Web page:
New-home sales rise while bidding wars lessen
Affordability gains on new homes sparked sales as builders focused on the price points where inventory was needed, according to a Redfin report.
For the second consecutive quarter, new-home sales grew year-over-year. They rose 5.6% in the third quarter as prices fell by 1.5%. That was the largest decrease since at least 2012, to a median of $370,300, marking the third straight quarter of annual declines.
"Buyers are returning to the new-home market thanks to low mortgage rates and relatively low prices," Daryl Fairweather, Redfin's chief economist, said in a press release. "And builders, also taking advantage of low interest rates to fund projects, are paying attention to preferences for affordability, which has led to more sales.
"Residential construction was a bright spot in the economy in the third quarter, a sign that builders are working to fill an inventory gap. As we head into the new year, I expect more new-home listings to hit the market, which should help sustain the relatively high level of sales," Fairweather said.
In spite of the bump in sales, new-home supply decreased 7.9% annually. Builders were more discerning, gearing their efforts towards the soft spots in the market where demand dictated.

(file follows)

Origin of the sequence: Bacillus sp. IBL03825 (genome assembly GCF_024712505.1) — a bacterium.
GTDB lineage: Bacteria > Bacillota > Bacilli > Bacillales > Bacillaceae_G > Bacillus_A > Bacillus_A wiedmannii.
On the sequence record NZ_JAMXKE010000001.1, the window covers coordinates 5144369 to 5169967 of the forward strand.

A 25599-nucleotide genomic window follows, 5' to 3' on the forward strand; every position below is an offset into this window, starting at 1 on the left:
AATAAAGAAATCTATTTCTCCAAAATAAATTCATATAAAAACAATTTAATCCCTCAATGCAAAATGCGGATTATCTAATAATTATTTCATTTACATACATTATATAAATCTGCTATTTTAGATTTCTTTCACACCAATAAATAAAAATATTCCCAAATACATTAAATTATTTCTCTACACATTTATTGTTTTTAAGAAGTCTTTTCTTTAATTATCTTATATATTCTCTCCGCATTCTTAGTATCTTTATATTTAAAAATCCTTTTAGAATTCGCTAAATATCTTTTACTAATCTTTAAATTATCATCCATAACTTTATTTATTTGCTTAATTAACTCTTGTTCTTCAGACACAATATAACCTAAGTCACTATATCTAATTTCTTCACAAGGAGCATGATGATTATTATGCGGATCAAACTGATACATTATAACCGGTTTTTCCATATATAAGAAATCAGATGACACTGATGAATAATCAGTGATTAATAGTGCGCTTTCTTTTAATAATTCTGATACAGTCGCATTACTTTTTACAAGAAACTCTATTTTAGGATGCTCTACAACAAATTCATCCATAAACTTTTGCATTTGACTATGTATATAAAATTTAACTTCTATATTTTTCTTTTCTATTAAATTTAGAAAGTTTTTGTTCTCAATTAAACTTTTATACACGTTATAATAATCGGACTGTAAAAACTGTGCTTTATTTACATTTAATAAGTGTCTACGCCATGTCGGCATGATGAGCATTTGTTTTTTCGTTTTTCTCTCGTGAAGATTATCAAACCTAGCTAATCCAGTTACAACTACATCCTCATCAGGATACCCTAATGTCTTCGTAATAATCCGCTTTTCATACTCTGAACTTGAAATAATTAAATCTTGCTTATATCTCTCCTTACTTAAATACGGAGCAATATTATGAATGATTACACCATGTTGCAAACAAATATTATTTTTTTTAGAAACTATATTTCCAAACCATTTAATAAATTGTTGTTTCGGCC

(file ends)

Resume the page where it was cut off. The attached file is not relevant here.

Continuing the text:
"While buyers in Raleigh have always been interested in new homes, construction nearly ground to a halt after the Great Recession as builders were scared of being left with newly built homes they wouldn't be able to sell," said Allen Wyde, a Redfin agent in Raleigh, N.C. "In the last two years, builders have loosened the reins and started constructing homes without a buyer in mind. And they're selling."
This is all happening in the face of a downturn in bidding wars. Only 10.1% of all offers through Redfin — for both new and existing homes — received competition in October, down from 38.7% the year prior. It's a downward trend that's carried through 2019, though that could soon change.
"Right now, there are fewer homes for sale than we usually see this time of year, and sales are picking up thanks in part to low mortgage interest rates. All of the pieces are in place for bidding wars to become more common and for the housing market to shift back toward the seller's favor next year," said Fairweather. "Now may be the last chance in the foreseeable future for buyers to win a home without facing a bidding war."